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Patchworks Of Life

Every winter for many years, my mother and grandmother pieced quilts. In the fall they would choose a pattern. One year they made a beautiful Log Cabin quilt, the next a Wedding Ring, and the next Little Dutch Girl. Every year it was a different design.

It was sort of a winter project, a way to break the monotony of being housebound from the snow and the cold. After the pattern was chosen they would pin it to the material and begin cutting out the various shapes.

Mama saved scraps of fabric from my Sunday-go-to-meeting church dresses that a seamstress made for me, and those scraps were often used in the quilts. Today all I have to do is look at the different colored squares and childhood memories flash before me.

Once they had the quilt pieced they took it to a lady to be quilted. When it was finished it was truly a thing of beauty.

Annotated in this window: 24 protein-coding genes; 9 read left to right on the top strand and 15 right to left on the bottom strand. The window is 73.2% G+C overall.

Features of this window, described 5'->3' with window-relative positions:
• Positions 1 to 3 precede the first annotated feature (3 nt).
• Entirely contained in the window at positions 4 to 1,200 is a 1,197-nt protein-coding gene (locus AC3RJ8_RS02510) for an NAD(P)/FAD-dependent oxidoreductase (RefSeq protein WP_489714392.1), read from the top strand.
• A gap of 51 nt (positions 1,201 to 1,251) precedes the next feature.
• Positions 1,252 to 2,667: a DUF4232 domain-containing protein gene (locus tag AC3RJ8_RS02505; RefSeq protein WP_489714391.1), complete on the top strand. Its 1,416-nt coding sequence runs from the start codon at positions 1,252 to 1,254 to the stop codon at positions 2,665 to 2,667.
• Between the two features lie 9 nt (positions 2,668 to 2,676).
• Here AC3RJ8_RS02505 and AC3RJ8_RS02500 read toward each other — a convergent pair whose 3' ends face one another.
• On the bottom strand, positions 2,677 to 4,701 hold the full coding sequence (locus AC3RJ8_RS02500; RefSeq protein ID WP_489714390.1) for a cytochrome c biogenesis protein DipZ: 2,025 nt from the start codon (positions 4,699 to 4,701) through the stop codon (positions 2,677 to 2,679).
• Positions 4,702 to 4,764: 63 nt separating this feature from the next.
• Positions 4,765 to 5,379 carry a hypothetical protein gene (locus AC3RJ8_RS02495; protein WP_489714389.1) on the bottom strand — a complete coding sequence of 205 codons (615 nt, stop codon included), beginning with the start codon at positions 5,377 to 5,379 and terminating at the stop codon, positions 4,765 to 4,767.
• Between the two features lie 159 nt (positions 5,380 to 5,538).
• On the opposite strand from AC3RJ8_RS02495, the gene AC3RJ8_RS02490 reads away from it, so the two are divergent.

Because of this past weekend I have learned to appreciate the art of quilt making even more. I was the guest speaker at a Ladies Day held at a church in Henderson. The women of the church brought their homemade quilts and displayed them throughout the building. Every quilt had a story and I loved seeing the bright colors and the familiar patterns, as well as the unusual ones. I also loved hearing the women discuss the quilts and how much they meant to them.

Besides the fact that quilts are beautiful, another reason they are so special is because of the purpose they serve. My mother has been gone 13 winters and this is the first one without my grandmother, but when I have one of their quilts wrapped around me it’s almost as if they are hugging me, reminding me that even when a loved one is gone, their love lives on.

I know because I can see it in their quilts.

The following poem, from an anonymous author, paints a simple picture of quilts and our entwined lives:

And what is life? A crazy quilt,
Sorrow and joy, and grace and guilt,
With here and there a square of blue
For some old happiness we knew;

And so the hand of time will take
The fragment of our lives and make
Out of life’s remnants, as they fall,
A thing of beauty after all.

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